In this last of my series of three posts on Business Development Basics, I will discuss the importance of crafting key messages, or talking points, as you embark on business development and marketing efforts. The first two posts in this series covered “Defining Your Individual Brand” and “Identifying Your Target Audience.”
The Elevator Pitch
Before we begin, I’d like to say a quick word of caution about the elevator pitch. While it is always good to be prepared to talk about what you do, I counsel attorneys against offering up one standard elevator pitch as soon as they meet someone. Instead, I advise them to ask questions to learn a little more about the person they are speaking with to understand which of their services (or their colleagues’ services, keep reading for more on this) will be most relevant.
By arming yourself with talking points in a variety of areas, you will position yourself to be more memorable to the person with whom you are conversing.
By asking questions, the other person will walk away feeling fantastic about the conversation and will be much more open to following up with you, which is key.
The idea is to build rapport, have a reason to follow up, invite those who are potential clients or referral sources to get together again, and at that meeting get into a more in depth conversation about how you all might be able to help each others’ businesses. You do not need to sell people your practice on the spot. But let’s continue with key messages for first conversations at a networking event.
Talking About Others or Your Firm
If you are just getting started in business development, or still feel uneasy about tooting your own horn, it may be easier for you initially to arm yourself with talking points about your firm or your colleagues’ practices.
For example, our firm is currently redeveloping our website. As a part of the process, I have had the opportunity to speak to many of our clients about information and functionality that would be helpful for us to include. I have also encouraged my attorneys to mention this project when they speaking with clients or attending industry events. We’ve generated really good feedback this way, and we’ve gained valuable insight into how clients and prospective clients value technology and communication from their law firms and other service providers.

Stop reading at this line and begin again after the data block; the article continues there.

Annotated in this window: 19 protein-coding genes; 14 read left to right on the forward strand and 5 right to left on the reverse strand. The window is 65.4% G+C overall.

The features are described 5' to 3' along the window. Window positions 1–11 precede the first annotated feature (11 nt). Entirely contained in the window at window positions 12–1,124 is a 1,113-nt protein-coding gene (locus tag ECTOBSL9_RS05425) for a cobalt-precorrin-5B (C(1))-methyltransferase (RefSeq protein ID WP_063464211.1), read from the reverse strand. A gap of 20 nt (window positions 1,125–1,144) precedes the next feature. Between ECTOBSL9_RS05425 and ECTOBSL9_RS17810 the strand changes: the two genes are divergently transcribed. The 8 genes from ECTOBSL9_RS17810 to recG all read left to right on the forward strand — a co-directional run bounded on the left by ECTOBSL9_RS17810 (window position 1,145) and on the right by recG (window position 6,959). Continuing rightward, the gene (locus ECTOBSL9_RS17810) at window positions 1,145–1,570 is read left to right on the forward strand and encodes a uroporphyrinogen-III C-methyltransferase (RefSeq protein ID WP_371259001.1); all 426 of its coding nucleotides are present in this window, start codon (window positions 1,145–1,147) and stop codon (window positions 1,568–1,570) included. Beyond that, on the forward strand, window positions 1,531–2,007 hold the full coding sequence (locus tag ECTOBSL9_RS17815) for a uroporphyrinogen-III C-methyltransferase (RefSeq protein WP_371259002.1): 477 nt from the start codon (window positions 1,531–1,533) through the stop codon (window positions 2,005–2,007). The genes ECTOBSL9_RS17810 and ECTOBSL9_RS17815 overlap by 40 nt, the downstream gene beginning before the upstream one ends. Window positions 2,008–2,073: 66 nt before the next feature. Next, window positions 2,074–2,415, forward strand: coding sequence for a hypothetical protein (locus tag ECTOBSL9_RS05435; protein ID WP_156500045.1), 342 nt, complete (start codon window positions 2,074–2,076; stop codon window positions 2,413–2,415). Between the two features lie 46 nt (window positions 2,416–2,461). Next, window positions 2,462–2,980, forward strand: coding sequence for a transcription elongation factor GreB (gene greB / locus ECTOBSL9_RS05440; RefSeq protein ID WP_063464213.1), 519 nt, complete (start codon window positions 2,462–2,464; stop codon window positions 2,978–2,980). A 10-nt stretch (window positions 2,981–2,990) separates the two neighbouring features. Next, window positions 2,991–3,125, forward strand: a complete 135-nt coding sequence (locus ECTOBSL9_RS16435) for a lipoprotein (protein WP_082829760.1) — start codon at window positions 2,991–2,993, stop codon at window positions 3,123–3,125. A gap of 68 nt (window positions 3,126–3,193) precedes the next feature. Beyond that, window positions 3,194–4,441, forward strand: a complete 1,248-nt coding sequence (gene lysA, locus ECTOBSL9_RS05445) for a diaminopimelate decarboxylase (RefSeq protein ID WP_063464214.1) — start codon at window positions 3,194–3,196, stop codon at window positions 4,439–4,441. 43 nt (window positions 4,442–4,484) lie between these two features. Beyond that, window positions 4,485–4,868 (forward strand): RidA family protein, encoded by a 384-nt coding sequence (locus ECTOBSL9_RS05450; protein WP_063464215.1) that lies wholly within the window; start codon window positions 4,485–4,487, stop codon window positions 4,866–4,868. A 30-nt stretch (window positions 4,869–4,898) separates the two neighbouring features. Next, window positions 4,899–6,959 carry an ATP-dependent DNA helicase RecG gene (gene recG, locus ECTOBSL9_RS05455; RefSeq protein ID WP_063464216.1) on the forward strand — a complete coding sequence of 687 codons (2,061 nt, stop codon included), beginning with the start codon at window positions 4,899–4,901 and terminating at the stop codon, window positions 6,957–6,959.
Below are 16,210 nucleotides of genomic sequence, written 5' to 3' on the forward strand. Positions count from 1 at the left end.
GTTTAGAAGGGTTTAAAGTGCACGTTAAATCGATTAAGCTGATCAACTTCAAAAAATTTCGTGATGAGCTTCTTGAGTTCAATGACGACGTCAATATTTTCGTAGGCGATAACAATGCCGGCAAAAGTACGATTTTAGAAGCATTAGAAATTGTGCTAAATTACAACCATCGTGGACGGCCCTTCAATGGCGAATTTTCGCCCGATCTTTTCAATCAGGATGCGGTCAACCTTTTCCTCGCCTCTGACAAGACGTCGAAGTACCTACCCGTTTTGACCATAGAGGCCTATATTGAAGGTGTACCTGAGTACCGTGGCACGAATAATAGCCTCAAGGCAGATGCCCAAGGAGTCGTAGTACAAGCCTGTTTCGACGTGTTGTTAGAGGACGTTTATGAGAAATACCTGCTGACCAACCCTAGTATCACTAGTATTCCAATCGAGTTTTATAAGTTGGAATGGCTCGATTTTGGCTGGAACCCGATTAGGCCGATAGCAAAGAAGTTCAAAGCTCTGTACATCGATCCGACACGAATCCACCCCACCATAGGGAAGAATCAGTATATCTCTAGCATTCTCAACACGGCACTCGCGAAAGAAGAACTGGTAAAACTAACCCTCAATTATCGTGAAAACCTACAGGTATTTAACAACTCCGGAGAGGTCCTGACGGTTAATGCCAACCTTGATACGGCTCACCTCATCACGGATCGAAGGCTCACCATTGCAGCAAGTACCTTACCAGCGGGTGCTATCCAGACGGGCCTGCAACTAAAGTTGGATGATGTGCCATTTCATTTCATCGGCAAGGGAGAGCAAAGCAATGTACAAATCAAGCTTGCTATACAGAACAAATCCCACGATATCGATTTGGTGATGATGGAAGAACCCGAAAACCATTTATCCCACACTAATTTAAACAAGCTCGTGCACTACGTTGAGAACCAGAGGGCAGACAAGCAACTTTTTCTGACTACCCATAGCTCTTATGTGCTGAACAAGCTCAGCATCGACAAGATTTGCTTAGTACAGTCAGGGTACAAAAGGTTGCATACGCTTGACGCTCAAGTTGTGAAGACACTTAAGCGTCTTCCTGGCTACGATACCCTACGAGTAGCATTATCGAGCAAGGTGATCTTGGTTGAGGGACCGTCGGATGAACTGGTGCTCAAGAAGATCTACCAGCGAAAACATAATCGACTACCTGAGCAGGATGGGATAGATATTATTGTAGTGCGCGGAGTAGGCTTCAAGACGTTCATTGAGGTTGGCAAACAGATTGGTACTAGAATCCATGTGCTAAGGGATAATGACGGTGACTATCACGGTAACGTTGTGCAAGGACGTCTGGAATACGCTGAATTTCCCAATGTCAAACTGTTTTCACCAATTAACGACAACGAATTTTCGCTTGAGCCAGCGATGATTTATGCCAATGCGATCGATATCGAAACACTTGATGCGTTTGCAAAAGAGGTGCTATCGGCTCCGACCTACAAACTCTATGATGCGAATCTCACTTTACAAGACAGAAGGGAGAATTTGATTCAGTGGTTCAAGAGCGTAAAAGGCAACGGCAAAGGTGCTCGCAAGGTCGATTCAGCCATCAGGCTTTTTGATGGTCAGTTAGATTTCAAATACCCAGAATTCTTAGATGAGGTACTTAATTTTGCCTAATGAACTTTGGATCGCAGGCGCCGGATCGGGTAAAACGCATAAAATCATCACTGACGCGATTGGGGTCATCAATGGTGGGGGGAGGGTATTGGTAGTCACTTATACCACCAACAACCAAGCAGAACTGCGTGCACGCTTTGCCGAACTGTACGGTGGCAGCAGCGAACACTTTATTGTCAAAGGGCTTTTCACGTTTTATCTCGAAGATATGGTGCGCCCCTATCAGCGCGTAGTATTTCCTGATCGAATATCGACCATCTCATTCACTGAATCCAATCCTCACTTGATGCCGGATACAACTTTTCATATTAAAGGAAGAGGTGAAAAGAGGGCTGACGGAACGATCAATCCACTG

I would also encourage you to learn more about your colleagues’ practices so that you can sell them. My firm is growing its family law practice, and I always mention this to people I network with. Unfortunately, divorce happens (not to mention all the other issues that accompany it.)
Talking About Yourself
Even if you are not comfortable initially, you’ll want to think through personal and professional talking points prior to networking. When you are first meeting someone, I would encourage you not to share too much detail about your work. This is when it is important to have a quick statement about what you do in general terms. For me, I simply say “I direct and manage my law firm’s client service, business development and marketing efforts.” Then I start asking questions to find out as much as I can about the other person so that I have targeted reasons to follow up with him or her.
If I want to be really brief, I simply say, “I get paid to make friends.” While this statement is a serious overly-broad generalization about what I do, it usually gets a laugh from people and piques their interest.
How would you describe what you do in 8 words or less? Consider what you would talk about in relation to your personal and professional life.
- Personal News: As the parent of a toddler, I’ve talked about potty training frustrations, Elf on the Shelf, and daycare woes more than a few times at networking events in the past few months. One way to build rapport quickly – get somebody talking about his or her kids. You may also wish to talk about charity events with which you are involved, the marathon you are training for or the trip you are planning for this summer. The idea is to find common ground with the other person as a way to build rapport.
- Professional News: Did you have a recent article published? Are you speaking at a conference in the next few months? Don’t be afraid to mention it, if you believe it would be of interest to the person you are speaking with. A copy of the article or an invitation to the presentation is a great way to follow up. Again, make sure you are sharing the right kind of information about your work, either your individual practice, your colleague’s practice or your firm. Ask questions to discover which of these areas may be of interest to the person you are speaking with.
After you’ve been at it for a little while, you will find that you develop some “go-to” stories, anecdotes and one liners. That’s what you are going for! As attorneys we have to let go of perfection and just get out there and do it. Even those of us who “get paid to make friends” still get nervous while networking after all these years. A little prep work can go a long way in those situations.
Want additional information on effective networking?
Here are a few good articles to keep you going:
- How to Master Non-Awkward, Effective Networking, by Hannah Fleischman
- Nine Proven Sales Tips for Introverts, by Grant Cardone
- Seven Habits of Super-Networkers, by Lewis Howes
- 4 Ways to Ace Your Next Networking Event, by Amanda Ebokosia
***I’d like to give a “shout out” to Camille Stell of Lawyers Mutual of North Carolina and Kathryn Whitaker who presented on “Building a Buzz” as part of the ABA Women’s Rainmaker series. Some of the information included in this post I learned from their presentation — it was very helpful!